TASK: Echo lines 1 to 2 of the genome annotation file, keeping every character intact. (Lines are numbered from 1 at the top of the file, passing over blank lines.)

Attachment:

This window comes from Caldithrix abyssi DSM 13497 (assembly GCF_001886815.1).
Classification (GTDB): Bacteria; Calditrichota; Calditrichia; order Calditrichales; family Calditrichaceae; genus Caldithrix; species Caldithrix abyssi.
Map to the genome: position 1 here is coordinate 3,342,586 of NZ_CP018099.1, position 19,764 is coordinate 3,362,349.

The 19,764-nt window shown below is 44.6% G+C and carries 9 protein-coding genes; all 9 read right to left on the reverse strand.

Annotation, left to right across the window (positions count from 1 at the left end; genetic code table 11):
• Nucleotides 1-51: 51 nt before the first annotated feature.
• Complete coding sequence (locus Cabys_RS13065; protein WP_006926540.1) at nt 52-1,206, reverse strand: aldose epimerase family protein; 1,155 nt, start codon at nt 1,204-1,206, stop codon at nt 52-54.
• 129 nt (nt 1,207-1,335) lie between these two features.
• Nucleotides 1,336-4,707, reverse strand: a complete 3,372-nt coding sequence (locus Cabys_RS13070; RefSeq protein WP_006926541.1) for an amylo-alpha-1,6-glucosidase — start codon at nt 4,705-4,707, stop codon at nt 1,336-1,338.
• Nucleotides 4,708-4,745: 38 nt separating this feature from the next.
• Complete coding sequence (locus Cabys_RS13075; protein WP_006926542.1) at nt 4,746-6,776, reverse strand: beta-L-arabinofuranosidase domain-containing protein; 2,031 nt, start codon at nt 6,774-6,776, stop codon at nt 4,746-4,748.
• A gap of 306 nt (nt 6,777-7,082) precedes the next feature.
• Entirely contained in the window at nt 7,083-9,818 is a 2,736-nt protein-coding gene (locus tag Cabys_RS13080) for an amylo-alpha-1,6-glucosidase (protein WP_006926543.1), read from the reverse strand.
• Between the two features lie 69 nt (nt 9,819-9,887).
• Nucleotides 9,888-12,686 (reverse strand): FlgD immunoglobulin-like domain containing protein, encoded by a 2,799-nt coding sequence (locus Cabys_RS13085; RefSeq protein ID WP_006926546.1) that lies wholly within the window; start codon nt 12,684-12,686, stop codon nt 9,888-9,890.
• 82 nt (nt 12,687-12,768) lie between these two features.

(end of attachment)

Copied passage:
This window comes from Caldithrix abyssi DSM 13497 (assembly GCF_001886815.1).
Classification (GTDB): Bacteria; Calditrichota; Calditrichia; order Calditrichales; family Calditrichaceae; genus Caldithrix; species Caldithrix abyssi.